Colorful tables in a terminal

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It all started when I wanted to have significant p-values shown on the terminal colored in red. The R terminal is capable of showing colors, simple formatting (like italics or bold) and Unicode characters, thanks to the actual terminal that does the job of displaying R output – whether it is the console of rstudio or a terminal window. You can see that when you use tibbles from tidyverse: they use some very limited formatting (like showing “NA” in red).

I ended up writing a new package, colorDF. The package defines a new class of data frames, but it really does not change their behavior – just the way they are shown (specifically, it modifies some attributes and introduces a print.colorDF function for printing). If you change a tibble to a colorDF, it will still behave exactly like a tibble, but it will be shown in color:

# Color data frame 6 x 87: # (Showing rows 1 - 20 out of 87) │name │height│mass │birth_year│gender │probability 1 Luke Skywalker 172 77 19male 0.0083 2 C-3PO 167 75 112NA 0.0680 3 R2-D2 96 32 33NA 0.0596 4 Darth Vader 202 136 42male 0.0182 5 Leia Organa 150 49 19female 0.0138 6 Owen Lars 178 120 52male 0.0115 7 Beru Whitesun lars 165 75 47female 0.0489 8 R5-D4 97 32 NANA 0.0040 9 Biggs Darklighter 183 84 24male 0.0954 10 Obi-Wan Kenobi 182 77 57male 0.0242 11 Anakin Skywalker 188 84 42male 0.0066 12 Wilhuff Tarkin 180 NA 64male 0.0605 13 Chewbacca 228 112 200male 0.0587 14 Han Solo 180 80 29male 0.0519 15 Greedo 173 74 44male 0.0204 16Jabba Desilijic Tiure 175 1358 600hermaphrodite0.0929 17 Wedge Antilles 170 77 21male 0.0457 18 Jek Tono Porkins 180 110 NAmale 0.0331 19 Yoda 66 17 896male 0.0931 20 Palpatine 170 75 82male 0.0012

Yes, it looks like that in the terminal window!

You can read all about it in the package vignette (please use the package from github, the CRAN version is lagging behind). Apart from the print function, I implemented also a summary function which is more informative than the default summary function for the data frames.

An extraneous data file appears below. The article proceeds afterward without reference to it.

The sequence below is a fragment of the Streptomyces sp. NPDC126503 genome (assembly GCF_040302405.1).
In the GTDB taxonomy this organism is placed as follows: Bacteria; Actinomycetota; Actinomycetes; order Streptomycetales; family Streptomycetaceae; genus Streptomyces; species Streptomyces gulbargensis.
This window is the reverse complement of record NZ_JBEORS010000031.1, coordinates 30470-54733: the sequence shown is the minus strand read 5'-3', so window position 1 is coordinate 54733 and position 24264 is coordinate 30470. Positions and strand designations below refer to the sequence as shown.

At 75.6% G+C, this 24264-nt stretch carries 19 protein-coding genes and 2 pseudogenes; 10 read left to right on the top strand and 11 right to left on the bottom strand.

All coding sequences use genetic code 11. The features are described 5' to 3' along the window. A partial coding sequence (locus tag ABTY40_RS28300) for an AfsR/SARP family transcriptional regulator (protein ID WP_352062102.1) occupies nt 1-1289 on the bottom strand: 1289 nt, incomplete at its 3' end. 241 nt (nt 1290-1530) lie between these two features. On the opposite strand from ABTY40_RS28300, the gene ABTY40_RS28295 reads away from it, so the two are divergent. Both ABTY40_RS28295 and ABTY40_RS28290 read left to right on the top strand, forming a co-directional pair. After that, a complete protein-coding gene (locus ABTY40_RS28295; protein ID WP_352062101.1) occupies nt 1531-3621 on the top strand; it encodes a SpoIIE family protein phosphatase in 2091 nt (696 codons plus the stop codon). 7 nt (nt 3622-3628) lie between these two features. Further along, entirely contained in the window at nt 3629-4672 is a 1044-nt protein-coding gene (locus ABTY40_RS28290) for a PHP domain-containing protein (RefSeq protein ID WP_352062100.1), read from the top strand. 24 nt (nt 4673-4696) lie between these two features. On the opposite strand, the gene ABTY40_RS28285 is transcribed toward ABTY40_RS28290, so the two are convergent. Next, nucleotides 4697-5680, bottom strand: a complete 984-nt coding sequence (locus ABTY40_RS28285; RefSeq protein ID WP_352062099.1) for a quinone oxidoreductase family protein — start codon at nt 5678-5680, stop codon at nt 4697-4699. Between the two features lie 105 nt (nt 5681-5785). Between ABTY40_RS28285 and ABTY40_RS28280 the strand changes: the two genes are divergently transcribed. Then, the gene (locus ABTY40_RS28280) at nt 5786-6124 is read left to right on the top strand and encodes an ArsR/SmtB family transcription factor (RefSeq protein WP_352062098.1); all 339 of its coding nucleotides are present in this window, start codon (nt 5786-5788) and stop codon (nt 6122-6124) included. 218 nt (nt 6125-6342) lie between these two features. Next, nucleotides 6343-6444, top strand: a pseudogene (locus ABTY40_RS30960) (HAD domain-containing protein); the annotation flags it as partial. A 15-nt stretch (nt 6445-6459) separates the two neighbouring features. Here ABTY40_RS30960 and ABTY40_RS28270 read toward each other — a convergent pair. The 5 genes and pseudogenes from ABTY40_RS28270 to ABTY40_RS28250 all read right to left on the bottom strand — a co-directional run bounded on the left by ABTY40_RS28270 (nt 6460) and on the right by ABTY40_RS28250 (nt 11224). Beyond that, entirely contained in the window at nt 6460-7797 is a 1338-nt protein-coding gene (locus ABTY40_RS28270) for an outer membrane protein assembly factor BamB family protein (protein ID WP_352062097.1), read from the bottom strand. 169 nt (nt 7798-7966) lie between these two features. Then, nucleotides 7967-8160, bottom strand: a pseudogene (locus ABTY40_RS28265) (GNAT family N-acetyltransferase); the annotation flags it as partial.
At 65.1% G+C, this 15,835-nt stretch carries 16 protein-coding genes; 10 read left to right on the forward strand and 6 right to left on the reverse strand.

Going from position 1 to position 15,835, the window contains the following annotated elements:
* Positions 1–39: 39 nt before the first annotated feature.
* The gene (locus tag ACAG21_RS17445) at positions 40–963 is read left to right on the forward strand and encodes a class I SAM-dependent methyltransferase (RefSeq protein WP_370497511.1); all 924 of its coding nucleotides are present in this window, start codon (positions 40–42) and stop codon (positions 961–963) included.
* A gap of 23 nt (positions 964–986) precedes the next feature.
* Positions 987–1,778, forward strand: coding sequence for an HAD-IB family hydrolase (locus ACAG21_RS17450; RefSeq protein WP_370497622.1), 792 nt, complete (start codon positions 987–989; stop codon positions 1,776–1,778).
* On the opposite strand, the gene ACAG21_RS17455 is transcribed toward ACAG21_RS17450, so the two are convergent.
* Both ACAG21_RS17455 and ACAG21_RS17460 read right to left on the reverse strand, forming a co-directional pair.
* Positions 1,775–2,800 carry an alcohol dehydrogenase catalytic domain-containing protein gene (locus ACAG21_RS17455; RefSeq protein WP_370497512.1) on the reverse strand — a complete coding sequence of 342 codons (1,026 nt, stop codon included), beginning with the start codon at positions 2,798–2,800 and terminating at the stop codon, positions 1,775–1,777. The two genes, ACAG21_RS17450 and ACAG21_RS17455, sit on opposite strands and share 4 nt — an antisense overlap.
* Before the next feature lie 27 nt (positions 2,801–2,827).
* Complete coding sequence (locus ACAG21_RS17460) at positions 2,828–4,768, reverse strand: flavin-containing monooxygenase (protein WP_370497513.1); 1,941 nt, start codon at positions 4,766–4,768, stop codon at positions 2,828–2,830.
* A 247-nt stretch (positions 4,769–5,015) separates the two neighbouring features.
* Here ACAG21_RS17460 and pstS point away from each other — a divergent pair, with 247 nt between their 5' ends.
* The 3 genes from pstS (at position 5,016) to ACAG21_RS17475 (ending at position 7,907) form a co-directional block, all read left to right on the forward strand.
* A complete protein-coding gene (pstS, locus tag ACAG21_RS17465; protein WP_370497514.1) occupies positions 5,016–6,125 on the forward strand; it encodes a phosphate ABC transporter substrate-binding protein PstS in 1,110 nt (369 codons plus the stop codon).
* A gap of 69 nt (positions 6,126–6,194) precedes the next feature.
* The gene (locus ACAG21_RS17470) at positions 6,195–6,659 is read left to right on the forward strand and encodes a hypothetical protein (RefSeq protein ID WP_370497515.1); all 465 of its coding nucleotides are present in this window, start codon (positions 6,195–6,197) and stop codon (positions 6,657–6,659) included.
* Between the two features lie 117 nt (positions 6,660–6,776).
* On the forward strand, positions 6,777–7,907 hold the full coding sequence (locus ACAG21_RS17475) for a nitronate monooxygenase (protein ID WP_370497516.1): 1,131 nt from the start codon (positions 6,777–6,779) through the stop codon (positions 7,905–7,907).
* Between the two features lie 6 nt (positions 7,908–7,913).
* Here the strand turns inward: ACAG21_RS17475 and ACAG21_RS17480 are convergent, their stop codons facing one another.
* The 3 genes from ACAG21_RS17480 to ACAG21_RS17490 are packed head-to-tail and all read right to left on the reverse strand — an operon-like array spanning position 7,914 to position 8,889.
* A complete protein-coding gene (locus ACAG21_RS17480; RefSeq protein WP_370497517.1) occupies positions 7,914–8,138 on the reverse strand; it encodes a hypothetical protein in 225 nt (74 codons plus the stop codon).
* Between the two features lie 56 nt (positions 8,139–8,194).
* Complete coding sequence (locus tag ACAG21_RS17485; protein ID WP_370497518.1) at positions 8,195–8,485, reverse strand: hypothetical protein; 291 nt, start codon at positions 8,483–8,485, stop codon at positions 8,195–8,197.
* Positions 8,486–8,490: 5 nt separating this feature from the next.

starwars %>% as.colorDF %>% summary
# Color data frame 5 x 13: │Col │Class│NAs │unique│Summary 1name 0 87All values unique 2height 6 45 66 [167 <180> 191] 264 3mass 28 38 15.0 [ 55.6 < 79.0> 84.5] 1358.0 4hair_color 5 12none: 37, brown: 18, black: 13, white: 4, blond: 3, auburn: 1, … 5skin_color 0 31fair: 17, light: 11, dark: 6, green: 6, grey: 6, pale: 5, brown… 6eye_color 0 15brown: 21, blue: 19, yellow: 11, black: 10, orange: 8, red: 5, … 7birth_year 44 36 8 [ 35 < 52> 72] 896 8gender 3 4male: 62, female: 19, none: 2, hermaphrodite: 1 9homeworld 10 48Naboo: 11, Tatooine: 10, Alderaan: 3, Coruscant: 3, Kamino: 3, … 10species 5 37Human: 35, Droid: 5, Gungan: 3, Kaminoan: 2, Mirialan: 2, Twi'l… 11films 0 24Attack of the Clones: 40, Revenge of the Sith: 34, The Phantom … 12vehicles 0 11Imperial Speeder Bike: 2, Snowspeeder: 2, Tribubble bongo: 2, A… 13starships 0 17Millennium Falcon: 4, X-wing: 4, Imperial shuttle: 3, Naboo fig…

For numeric vectors, by default the function shows the minimum, quartiles and median, but it can also produce a boxplot-like graphical summary. Since the function works also on lists, implementing a text terminal based boxplot function was super easy:

term_boxplot(Sepal.Length ~ Species, data=iris, width=90)
# Color data frame 5 x 4: │Col │Class│NAs │unique│Summary 1setosa 0 15╾──────┤ + ├────────╼ 2versicolor 0 21 ╾─────────┤ + ├──────────╼ 3virginica 0 21 ╾──────────────────┤ + ├──────────────╼ 4Range 0 1Only one value: Range: 4.3 - 7.9

Cool, isn’t it?

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